Did I say I hate winter?  LOL

Are you a fan of shift dresses?  Would you wear so much metallic for day?



The wonderful bloggers participating in #UnconditionalBodyBeautiful are back with a second installment in our series.  This month, in the month of love, we are discussing the heart of many women's bodies - the bust!
Skirt:  eShakti (Available here)
As I discussed last month and at other times on the blog, I haven't always loved my body, and truth be told, I still struggle with loving certain parts of it.  That said, my bust has generally always been a source of body confidence.

Blazer:  Eloquii (Available here)

Shoes:  Anne Michelle Giovanni (purchased from eBay)
Necklace:  Target
I remember wanting to wear bras well before I had any need for them.  Of course, with a sister three years older, I could sneak her old training bras and pretend!  As puberty began in fifth and sixth grade, and my tender bust began to grow, I felt excited.  In many ways, I equated womanhood with having breasts.  More than that, the idea of wearing bras was exciting! 

My breasts continued to develop, and I remember picking out pretty lace and brightly colored bras that made me feel a little sexy.  I think maybe wearing bras felt a bit like an equalizer.  I may not have had the most expensive or trendiest clothes, but I could wear a pretty bra.  It didn't matter that they were purchased from a discount department store.  

Belt:  Torrid

Ring:  shoxie.com
Overall, I was happy with my breasts, but I do remember thinking that my areolas were too large.  It feels a little embarrassing to even bring this up, but I really only wanted to participate in this series if I could be honest as I truly believe more honest dialogue by women about their bodies is sorely needed.  

As an adolescent, my areolas were a real concern to me.  I saw the breasts of my mother and older sister and would very seldomly get a glimpse of a peer, but I didn't have a lot of knowledge about the variation that breasts have.  Even though my mother assured me that all kinds of breasts were "normal," I still felt like perhaps my areolas weren't attractive.  I compared my breasts to Samantha Mathis in "Pump Up the Volume," Beverly D'Angelo in "Vacation," and to other women I would sometimes see in movies, and I knew my breasts didn't look like theirs.  I remember identifying with the breasts of Cordelia Gonzalez, the actress who played the prostitute from "Born on the Fourth of July."  It was the first time I saw breasts that looked more like mine, and this view gave me a feeling of normalcy.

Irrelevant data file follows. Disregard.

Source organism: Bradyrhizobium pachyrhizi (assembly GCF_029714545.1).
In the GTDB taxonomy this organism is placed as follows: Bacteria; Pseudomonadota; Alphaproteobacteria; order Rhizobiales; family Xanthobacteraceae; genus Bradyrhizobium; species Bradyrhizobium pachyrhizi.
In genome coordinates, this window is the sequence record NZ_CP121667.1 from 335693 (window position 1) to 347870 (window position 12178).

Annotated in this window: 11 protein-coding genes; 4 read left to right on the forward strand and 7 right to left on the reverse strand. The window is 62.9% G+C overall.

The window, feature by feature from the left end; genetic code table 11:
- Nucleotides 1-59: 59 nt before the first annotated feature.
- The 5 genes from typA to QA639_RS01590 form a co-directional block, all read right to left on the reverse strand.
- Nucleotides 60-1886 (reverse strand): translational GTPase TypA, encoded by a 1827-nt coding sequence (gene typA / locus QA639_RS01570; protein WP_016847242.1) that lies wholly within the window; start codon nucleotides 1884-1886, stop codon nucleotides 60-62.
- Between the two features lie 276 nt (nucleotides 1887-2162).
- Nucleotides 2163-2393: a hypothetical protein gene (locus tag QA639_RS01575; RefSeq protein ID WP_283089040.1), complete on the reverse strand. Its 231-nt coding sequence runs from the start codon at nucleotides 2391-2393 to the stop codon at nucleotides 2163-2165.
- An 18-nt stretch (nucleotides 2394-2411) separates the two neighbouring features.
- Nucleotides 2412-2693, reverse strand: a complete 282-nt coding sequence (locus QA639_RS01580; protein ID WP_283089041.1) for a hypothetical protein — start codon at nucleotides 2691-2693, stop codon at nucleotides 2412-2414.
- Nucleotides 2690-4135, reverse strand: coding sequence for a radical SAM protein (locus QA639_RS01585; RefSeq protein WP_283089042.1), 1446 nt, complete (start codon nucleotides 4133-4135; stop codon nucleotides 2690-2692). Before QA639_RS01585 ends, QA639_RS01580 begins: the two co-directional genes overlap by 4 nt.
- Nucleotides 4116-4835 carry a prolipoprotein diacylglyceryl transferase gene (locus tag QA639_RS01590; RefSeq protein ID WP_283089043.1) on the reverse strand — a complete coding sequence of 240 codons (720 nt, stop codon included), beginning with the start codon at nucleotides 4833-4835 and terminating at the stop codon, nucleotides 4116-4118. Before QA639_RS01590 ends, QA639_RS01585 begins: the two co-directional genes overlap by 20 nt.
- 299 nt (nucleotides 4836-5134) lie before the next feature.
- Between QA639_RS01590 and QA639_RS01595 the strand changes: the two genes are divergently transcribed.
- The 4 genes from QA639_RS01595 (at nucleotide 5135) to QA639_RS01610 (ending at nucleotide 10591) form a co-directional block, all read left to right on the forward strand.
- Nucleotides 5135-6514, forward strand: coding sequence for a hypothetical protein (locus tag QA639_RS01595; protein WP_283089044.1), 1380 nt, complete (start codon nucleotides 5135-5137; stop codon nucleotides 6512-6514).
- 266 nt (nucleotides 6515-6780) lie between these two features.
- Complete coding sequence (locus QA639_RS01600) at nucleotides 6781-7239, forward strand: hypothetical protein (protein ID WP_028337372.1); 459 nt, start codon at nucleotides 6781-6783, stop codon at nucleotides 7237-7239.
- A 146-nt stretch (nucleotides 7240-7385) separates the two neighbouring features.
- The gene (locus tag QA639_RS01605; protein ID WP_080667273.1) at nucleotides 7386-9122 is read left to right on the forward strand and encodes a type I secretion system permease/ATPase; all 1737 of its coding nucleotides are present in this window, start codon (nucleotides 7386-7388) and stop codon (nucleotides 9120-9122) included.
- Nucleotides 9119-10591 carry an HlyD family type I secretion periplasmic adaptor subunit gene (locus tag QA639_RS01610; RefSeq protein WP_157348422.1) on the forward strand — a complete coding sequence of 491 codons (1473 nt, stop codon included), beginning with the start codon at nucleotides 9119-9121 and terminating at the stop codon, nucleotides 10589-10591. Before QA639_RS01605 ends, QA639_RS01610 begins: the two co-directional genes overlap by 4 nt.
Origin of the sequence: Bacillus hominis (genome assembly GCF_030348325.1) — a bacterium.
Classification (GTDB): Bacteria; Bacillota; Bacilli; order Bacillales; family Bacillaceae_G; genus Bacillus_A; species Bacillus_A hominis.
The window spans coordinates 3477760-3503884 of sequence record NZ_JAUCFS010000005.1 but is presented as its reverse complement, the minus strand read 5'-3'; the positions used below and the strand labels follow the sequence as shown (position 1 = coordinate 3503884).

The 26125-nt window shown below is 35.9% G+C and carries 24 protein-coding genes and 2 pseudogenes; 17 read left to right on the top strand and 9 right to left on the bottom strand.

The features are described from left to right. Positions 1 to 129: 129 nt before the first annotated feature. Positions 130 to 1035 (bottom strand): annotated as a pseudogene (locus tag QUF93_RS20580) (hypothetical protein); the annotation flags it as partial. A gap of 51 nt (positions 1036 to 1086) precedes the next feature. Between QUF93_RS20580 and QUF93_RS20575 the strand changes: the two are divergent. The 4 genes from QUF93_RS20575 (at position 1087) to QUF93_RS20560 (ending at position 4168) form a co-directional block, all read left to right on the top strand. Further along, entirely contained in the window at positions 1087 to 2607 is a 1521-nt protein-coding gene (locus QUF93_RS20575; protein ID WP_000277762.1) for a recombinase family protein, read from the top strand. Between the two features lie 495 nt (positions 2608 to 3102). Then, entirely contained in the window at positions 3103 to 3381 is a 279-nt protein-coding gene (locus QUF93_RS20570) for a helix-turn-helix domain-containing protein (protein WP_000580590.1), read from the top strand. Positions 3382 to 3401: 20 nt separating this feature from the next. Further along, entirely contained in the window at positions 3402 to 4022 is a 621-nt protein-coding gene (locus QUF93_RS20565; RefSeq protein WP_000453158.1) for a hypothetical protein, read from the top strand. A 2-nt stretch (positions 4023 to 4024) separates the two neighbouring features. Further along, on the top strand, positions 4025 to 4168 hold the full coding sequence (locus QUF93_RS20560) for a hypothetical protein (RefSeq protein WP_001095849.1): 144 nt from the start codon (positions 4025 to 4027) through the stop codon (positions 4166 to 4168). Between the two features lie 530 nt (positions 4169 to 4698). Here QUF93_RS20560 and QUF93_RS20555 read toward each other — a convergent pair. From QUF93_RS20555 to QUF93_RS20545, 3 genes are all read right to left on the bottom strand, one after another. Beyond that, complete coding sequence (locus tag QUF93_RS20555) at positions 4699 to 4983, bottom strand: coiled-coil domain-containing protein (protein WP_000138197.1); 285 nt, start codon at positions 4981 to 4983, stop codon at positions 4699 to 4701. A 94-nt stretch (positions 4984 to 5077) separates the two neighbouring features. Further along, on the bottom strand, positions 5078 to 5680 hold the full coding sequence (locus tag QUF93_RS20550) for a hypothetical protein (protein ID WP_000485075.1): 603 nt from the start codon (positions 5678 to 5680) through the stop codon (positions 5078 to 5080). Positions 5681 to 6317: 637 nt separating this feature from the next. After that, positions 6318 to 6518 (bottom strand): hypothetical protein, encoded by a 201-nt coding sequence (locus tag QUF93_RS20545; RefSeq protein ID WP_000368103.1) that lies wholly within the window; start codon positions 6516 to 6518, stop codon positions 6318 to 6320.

Cami:  The Limited (Available here)
I had a group of friends in high school, but I was definitely not a popular girl.  I didn't date in high school, but I did have an awareness that even if boys in whom I was interested weren't interested in dating me, there were some who had an appreciation for my breasts.  Through the wonderfully immature gossip grapevine that is friends passing notes and asking questions to boys, I learned that at least a few boys (male friends) thought that I had a nice chest.  While worrying what boys thought probably wasn't the most progressive of me, I did actually receive needed body confidence from this knowledge.  There were boys who thought that at least part of me was attractive. At a time when I felt rather unlikeable, both in terms of my body and my personality, this was a good feeling.

Interestingly, in high school and college, the few compliments I recall receiving about my bust were from gay friends who weren't out at the time.  I remember being told by one friend how great I would look in a Renaissance-style costume, which I took as the intended compliment.

My breasts were not huge.  I was probably a 36C or D and I was overweight, but since I have such a petite frame, my bust definitely appeared larger.  I come from a family of large-busted women on both sides of the family, and sometimes, I felt like my chest was actually rather small.
Purse:  Forever 21
Earrings:  New York & Company